Visiting the website a little while later, I noticed that Paul posted it in September 2013. But, dates don’t matter.


As I started reading, all I felt was warmth when I digested Paul’s words. What an amazing life he’s had as a songwriter. He’s also a recovering alcoholic, a major feat by itself. And, to meet AND work with Jim Henson! Wow.

He told the same story in the video as he did in his blog post, about not wanting to throw any surprises at Jim when he and Kenny Ascher were beginning to produce the music for The Muppet Movie (1979).

Jim smiled, and reassured Paul with these words, “Oh, that’s all right Paul. I’m sure they’ll be wonderful. I’ll hear them in the studio when we record them.”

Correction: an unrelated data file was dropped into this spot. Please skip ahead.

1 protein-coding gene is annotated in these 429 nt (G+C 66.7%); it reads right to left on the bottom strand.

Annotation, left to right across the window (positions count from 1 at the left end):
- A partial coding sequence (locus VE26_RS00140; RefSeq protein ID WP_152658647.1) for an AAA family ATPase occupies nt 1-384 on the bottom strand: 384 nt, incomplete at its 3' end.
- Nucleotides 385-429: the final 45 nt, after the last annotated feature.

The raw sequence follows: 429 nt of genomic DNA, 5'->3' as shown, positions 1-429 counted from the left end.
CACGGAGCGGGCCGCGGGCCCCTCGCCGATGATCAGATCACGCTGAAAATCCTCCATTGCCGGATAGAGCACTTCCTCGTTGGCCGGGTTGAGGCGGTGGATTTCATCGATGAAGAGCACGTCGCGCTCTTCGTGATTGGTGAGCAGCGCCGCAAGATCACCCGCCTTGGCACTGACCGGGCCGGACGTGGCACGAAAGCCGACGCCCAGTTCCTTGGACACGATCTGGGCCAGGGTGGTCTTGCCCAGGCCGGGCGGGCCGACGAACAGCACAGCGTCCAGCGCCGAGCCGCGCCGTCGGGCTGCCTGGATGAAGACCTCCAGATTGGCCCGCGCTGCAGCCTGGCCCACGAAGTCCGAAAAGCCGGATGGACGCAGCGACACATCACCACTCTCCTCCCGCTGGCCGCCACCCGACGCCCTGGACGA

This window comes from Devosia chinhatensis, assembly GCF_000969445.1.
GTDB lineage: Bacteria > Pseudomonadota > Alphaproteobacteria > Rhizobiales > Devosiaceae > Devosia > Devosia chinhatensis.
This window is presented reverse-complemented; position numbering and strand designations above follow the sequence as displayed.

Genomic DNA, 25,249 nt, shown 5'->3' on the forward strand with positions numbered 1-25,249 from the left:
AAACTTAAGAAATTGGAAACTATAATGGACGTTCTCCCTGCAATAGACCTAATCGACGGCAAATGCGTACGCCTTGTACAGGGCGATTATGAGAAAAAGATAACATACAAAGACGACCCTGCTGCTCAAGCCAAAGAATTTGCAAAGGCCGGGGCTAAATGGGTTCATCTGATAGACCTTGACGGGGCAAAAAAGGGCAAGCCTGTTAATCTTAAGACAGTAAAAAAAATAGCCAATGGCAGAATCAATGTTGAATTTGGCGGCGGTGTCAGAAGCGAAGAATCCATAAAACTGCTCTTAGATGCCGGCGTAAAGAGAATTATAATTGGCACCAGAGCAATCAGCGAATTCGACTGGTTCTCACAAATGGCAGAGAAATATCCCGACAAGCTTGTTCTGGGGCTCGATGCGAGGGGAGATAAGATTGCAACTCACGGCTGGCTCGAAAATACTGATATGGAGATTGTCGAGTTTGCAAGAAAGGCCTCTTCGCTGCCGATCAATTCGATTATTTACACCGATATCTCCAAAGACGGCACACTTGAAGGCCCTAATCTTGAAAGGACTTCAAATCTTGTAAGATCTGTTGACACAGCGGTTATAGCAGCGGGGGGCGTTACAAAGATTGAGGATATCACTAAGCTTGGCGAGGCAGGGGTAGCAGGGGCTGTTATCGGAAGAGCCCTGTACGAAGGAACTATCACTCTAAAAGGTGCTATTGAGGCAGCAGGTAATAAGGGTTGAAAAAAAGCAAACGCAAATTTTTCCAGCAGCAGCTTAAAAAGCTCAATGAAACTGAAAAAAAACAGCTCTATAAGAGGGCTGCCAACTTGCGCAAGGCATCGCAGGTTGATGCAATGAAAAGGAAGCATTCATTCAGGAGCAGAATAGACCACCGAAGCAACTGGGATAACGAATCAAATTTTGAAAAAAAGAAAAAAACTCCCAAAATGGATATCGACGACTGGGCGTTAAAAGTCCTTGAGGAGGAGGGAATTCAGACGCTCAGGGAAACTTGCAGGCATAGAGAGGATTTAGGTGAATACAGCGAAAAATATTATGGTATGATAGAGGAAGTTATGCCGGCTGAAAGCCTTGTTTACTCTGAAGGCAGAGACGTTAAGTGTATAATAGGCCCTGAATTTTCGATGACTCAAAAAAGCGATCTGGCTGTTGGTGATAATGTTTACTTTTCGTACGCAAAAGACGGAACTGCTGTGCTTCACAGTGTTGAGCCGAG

Hearing Jim say that immediately allayed Paul’s fears and worries. He also told this story in the liner notes when the soundtrack was re-released for the nearly 35th anniversary of the movie. And, in a way, this meeting paved the way for one of the most memorable and warm songs that has ever been created.


But the point here is “the elegance of kindness.” As I was telling Al about the video and the blog post, he immediately nodded and said, “Yes, exactly. That’s how many people have described Jim Henson. How kind he was.”

Jim Henson died in 1990. I wasn’t quite two years old when he left the world. But, I’ve learned who he was. And what an impact he has made! In his short 53 years, he became a legend. He created the Muppets, helped develop characters for Sesame Street, produced The Muppet Show, started the Jim Henson Foundation, and founded Jim Henson’s Creature Shop.